I heard about New Hope via a friend shortly after my time in Cambodia and set the wheels in motion to go back long term as part of my Round the World travels. The charity helps those in the village of Mondul 3 – one of the of the poorest slum areas in Siem Reap province, Cambodia.

Once a military base, the village is now home to some 300 families made up of army personnel, karaoke/sex workers and displaced men, women and children.  The people of Mondul 3 have no formal education, English language or vocational skills, Living conditions are appalling, work opportunities limited and food scarce. New Hope provides the funds to change this.

It has great reputation and has done some outstanding work. It is also supported by Planeterra and high profile companies, so I immediately knew that the work undertaken by the charity is legitimate. From there I made a direct approach to work as a teaching assistant and on outreach projects, which required a lengthy application (which is always a good sign) alongside a minimal amount of money to be donated, meaning that paying a third party a fee to volunteer per week or month and the charity not receiving the majority of it is taken out of the equation.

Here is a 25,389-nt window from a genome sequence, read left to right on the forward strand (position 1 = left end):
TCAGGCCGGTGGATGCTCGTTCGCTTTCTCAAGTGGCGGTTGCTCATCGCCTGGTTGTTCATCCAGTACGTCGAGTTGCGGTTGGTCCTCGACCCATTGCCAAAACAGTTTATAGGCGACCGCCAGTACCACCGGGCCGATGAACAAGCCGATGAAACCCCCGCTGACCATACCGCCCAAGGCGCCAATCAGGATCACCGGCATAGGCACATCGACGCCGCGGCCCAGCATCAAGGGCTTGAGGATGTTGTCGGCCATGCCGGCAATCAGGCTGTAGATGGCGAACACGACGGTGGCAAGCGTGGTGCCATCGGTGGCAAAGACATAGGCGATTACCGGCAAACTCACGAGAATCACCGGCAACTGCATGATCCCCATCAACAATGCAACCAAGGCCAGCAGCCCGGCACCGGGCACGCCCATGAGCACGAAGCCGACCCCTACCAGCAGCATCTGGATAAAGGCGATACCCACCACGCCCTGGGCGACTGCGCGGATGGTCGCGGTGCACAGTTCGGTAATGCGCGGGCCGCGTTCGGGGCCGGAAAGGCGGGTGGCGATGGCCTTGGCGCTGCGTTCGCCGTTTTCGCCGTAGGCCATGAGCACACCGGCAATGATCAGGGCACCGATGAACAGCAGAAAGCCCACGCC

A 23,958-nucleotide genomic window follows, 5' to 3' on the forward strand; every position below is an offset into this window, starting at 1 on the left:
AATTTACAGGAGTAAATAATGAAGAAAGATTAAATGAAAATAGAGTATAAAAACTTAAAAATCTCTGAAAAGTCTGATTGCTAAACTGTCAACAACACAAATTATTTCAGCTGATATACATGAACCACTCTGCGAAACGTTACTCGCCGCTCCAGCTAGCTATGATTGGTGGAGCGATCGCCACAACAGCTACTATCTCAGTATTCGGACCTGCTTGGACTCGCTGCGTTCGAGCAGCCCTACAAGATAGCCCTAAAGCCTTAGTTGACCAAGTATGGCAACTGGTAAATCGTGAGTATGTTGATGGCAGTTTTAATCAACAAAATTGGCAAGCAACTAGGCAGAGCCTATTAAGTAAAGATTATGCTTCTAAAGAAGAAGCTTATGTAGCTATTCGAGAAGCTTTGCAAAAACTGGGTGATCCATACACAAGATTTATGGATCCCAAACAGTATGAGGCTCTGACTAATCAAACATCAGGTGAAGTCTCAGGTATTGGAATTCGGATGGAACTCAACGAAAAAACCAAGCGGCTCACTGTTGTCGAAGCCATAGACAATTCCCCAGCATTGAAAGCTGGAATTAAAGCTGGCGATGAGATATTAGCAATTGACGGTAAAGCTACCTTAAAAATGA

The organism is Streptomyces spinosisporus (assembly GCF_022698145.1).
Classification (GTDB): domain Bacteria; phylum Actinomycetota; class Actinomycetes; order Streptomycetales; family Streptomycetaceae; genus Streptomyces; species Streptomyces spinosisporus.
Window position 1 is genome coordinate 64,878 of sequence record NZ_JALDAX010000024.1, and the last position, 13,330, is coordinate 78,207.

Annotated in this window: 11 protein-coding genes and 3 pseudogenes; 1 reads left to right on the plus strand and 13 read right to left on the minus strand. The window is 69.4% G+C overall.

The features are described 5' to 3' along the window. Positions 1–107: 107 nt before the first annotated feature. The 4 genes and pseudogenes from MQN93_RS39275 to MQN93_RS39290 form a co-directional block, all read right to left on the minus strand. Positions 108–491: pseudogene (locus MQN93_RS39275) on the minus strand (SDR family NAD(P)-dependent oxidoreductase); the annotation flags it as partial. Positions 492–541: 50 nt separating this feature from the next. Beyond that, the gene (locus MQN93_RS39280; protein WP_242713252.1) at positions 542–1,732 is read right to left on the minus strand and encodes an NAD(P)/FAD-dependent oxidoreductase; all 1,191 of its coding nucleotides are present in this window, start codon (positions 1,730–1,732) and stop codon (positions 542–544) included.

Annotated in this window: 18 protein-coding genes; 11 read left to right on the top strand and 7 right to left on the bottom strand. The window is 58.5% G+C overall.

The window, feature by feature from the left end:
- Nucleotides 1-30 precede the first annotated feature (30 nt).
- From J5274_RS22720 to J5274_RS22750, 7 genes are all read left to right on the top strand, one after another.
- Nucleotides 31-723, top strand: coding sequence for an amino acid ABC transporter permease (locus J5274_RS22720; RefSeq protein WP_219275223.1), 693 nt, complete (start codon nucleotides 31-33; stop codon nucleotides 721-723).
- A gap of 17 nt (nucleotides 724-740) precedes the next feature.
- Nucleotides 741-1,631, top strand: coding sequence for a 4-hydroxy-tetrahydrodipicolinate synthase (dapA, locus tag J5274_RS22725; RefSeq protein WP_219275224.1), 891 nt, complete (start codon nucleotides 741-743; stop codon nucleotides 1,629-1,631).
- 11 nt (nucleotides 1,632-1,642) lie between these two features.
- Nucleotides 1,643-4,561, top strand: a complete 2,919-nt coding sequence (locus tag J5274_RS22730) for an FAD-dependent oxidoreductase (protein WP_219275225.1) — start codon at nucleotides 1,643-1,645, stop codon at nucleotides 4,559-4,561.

I start my work there at the start of December for a three month period. After that, who knows? I may return once again to Cambodia as I’m keen to also work in responsible tourism. You never know what will happen when you are travelling. There might be that one place that will change you forever and become more than just that country you had on your list of top places to visit.


  1. Hope Loudon August 27, 2012 at 2:19 pm - Reply

    Nice article. People need to know that responsible tourism does not include “orphanage tours” and that giving money needs to be done very carefully. I just returned from Cambodia, and found it both beautiful and tragic. I saw lots of tourists giving money to children in opposition to Child Safe’s advice, so I actually started carrying and disseminating the Child Safe pamphlets which could be obtained at airports and other tourist hot-spots. Thanks for joing in this crusade for responsible tourism, and for urging people to do their part,

    P.S. Try to make it to Otres Beach in Sihanoukville and have Vanny’s fried bananas if you get the chance.

  2. Anne-Marie Dean August 27, 2012 at 6:37 pm - Reply

    Becki, thank you for your article.
    I too have just returned from Cambodia. I found the people to be overwhelmingly friendly, happy and warm. All this, despite their countries history and the atrocities many of them would have seen first-hand.
    To then return to western society, where many people complain about this and that and truly appreciate very little, has reinforced my desire to return and spend more (worthwhile, productive) time in Siem Reap and surrounds.
    The responsibility that tourists have when visiting countries like this is so often ignored and respect so often not given to the people.
    Thanks again for your inspiration.

  3. Anna August 27, 2012 at 7:29 pm - Reply